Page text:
No, Thank You


Turkey just ain’t my kind of bird.

By Luke Robinson

I have a November-related confession to make. A big one.

Thanksgiving is my least favorite major holiday.

Oh, don’t be so offended. It’s not the words “Thanks” or “Giving” that make this holiday last on my list any more than they make it first on many of yours.

I do love seeing so some of my cousins, nieces, nephews, aunts and uncles that I don’t get to during the regular course of the year, but that goes without saying. Family time is always good- even when it is bad- and Thanksgiving should be about family.

That said, I know what Thanksgiving SHOULD be; I am just disenchanted with what it actually is.

Thanksgiving SHOULD be about counting blessings and visiting relatives. However,  the holiday has morphed into  an excuse to put a temporary Golden Corral buffet right smack-dab in the middle of your living room upon which several of your family members’ least-liked spouses will gorge themselves into a gassy food-coma while the Detroit Lions throw interceptions until you wheelbarrow your guests out to their cars.

Hallmark should make holiday invitations that read, “Come celebrate Thanksgiving with us! Be sure to wear your ill-fitting sweater and mildly-stained khakis while you stuff yourself like a masochistic piñata as we all pretend to listen to each other.”

It’s not the company or the bad football that makes me dread Thanksgiving;  it’s the food. See, I am relatively picky eater. I don’t like the traditional Thanksgiving meals. Stuff like casseroles or light-brown gravies or more casseroles or various congealed fruit formations or even more casseroles all make me sicker than a lab rat.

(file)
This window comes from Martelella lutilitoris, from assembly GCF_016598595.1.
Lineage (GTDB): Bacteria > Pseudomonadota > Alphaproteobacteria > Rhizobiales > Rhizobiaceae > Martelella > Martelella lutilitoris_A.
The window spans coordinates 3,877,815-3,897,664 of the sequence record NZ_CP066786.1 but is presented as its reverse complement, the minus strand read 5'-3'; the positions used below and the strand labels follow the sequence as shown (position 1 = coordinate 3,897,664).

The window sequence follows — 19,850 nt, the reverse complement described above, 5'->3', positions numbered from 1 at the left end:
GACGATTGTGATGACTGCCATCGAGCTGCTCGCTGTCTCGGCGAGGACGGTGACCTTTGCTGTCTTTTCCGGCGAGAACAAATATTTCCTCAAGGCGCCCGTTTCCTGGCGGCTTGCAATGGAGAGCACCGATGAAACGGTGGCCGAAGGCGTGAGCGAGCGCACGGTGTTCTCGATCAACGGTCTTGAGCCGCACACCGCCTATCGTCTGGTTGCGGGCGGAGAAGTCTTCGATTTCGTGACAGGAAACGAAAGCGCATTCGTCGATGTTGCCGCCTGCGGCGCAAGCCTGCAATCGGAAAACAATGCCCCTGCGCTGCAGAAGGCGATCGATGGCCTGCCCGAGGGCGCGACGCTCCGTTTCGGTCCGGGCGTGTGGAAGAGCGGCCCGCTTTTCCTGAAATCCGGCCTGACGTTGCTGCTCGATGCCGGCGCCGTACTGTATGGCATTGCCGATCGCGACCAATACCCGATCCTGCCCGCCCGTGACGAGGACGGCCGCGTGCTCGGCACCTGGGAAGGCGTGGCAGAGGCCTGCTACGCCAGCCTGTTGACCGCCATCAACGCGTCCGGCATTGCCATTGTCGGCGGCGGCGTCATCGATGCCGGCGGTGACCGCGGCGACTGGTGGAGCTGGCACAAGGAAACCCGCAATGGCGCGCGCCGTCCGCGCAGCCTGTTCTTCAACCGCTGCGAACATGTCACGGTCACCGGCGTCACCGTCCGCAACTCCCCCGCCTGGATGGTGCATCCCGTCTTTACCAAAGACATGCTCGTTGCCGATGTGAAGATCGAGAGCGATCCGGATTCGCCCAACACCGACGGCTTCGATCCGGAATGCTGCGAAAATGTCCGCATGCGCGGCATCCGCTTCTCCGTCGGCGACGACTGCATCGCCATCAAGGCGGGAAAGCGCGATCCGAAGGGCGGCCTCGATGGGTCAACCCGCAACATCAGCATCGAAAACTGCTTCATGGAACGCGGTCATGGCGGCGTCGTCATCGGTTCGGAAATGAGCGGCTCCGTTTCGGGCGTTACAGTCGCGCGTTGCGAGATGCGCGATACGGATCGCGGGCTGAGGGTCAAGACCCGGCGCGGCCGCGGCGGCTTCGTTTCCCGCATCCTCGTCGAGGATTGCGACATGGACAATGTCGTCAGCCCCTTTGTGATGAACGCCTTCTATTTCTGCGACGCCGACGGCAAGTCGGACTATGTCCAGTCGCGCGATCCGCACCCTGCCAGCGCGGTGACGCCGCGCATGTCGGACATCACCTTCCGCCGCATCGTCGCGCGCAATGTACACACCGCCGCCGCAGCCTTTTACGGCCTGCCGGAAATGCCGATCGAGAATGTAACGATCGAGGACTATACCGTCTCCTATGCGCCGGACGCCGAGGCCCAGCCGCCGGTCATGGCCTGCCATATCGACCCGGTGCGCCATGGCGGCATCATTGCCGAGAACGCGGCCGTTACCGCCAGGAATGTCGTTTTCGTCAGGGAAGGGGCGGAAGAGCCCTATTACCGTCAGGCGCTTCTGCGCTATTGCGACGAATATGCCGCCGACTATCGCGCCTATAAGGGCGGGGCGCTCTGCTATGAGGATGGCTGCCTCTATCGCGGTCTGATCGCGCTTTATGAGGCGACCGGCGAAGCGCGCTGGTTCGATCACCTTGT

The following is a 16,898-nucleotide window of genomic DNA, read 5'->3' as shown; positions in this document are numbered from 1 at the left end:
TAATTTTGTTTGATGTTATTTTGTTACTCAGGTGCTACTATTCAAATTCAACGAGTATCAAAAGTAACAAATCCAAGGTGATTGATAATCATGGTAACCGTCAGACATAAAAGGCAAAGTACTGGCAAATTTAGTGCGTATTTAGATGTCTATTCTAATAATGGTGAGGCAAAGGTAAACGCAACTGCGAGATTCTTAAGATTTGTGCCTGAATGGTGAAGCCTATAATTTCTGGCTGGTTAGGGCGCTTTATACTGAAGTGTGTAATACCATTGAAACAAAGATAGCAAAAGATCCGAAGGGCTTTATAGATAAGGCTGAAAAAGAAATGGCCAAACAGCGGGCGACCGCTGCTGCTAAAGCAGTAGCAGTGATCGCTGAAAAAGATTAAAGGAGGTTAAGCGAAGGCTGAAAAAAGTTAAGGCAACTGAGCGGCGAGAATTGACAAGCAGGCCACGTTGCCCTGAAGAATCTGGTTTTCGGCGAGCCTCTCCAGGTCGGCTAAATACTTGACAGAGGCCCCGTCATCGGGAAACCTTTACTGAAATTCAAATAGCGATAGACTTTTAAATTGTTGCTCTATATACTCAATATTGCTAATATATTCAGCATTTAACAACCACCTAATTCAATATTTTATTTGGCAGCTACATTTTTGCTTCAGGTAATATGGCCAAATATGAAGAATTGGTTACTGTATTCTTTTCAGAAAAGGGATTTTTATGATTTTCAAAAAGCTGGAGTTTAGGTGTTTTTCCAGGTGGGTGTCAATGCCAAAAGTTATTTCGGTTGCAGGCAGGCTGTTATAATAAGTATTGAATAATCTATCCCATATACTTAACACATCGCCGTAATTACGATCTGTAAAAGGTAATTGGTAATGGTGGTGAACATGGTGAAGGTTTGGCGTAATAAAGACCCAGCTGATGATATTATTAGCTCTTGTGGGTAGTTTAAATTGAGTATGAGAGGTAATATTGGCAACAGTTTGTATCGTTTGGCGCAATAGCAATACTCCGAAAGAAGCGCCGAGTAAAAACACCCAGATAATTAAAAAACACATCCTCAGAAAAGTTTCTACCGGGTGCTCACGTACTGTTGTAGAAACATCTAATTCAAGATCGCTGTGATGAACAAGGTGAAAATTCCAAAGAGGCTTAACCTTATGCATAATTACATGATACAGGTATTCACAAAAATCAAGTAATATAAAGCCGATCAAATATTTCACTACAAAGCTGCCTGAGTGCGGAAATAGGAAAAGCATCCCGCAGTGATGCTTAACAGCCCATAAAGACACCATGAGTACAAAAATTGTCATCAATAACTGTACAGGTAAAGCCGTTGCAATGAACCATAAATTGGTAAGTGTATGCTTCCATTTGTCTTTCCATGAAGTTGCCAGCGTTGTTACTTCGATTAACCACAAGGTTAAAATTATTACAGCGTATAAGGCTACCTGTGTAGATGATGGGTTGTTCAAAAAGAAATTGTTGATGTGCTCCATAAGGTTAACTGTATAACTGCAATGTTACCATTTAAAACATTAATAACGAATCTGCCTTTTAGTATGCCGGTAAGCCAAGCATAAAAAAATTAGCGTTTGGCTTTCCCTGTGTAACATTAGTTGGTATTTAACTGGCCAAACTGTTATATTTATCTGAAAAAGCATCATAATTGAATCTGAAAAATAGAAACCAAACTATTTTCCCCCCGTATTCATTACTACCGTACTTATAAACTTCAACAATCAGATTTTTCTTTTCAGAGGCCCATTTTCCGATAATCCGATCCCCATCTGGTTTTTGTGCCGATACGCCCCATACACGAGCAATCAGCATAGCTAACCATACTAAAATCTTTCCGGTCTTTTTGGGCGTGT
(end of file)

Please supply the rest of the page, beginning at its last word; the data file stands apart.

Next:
I especially dislike turkey. That kinda makes Thanksgivings an unfulfilling grind for me.

Don’t get me wrong, I hate that I hate turkey. I wish I liked it. It’d make my life so much easier for Thanksgiving (and at Subway restaurants year-round, for that matter). Alas, I cannot stand it.

In fact, I don’t eat any deli-related meats. I don’t care how many glazings of pineapple-flavored lacquer your great auntie puts on that cross-hatched ham or how many tin cans of cranberry Play-Doh accompany that Butterball, I ain’t eating ‘em.

It is rather depressing, though. According to all of the Norman Rockwell books my grandparents had, good fathers are supposed to skillfully and happily carve turkeys on holidays. They all look so happy with their frilly drapes in the background, their cool pipes and their 27 children around a 6’ x 6’ dinner table. (Apparently, Rockwell wasn’t a huge fan of coitus interruptus; that guy loved drawing big ol’ families).

Of course, if judging by those books were correct, those fathers also wear bowler hats when they are being punished via stockade so maybe that’s not the best example to pattern my life after.

Anyhoo, what’s wrong with some good Bar-B-Que on Thanksgiving? The Pilgrims and Indians didn’t eat it, but I blame that on the fact that no one brought any Dreamland sauce over on the Mayflower. If they had just known how good pork butt was back then….

What about really eating outside the box on T-Giving and having fried shrimp in lieu of that glorified yard-bird? Sounds a little crazy, but whenever I have good fried Gulf shrimp I am DEFINITELY thankful!

I guess the good news about my getting older is that I no longer have to pretend to eat the turkey when it is served. No more cutting it into really tiny bites and dispersing around the plate to imply it was heartily eaten. I just don’t put it on the plate anymore.

So, if you ever have me over for Thanksgiving (and who wouldn’t want to???) just don’t be offended when I only eat the collards and 9 to 14 dinner rolls. In my opinion, turkey is for the birds.

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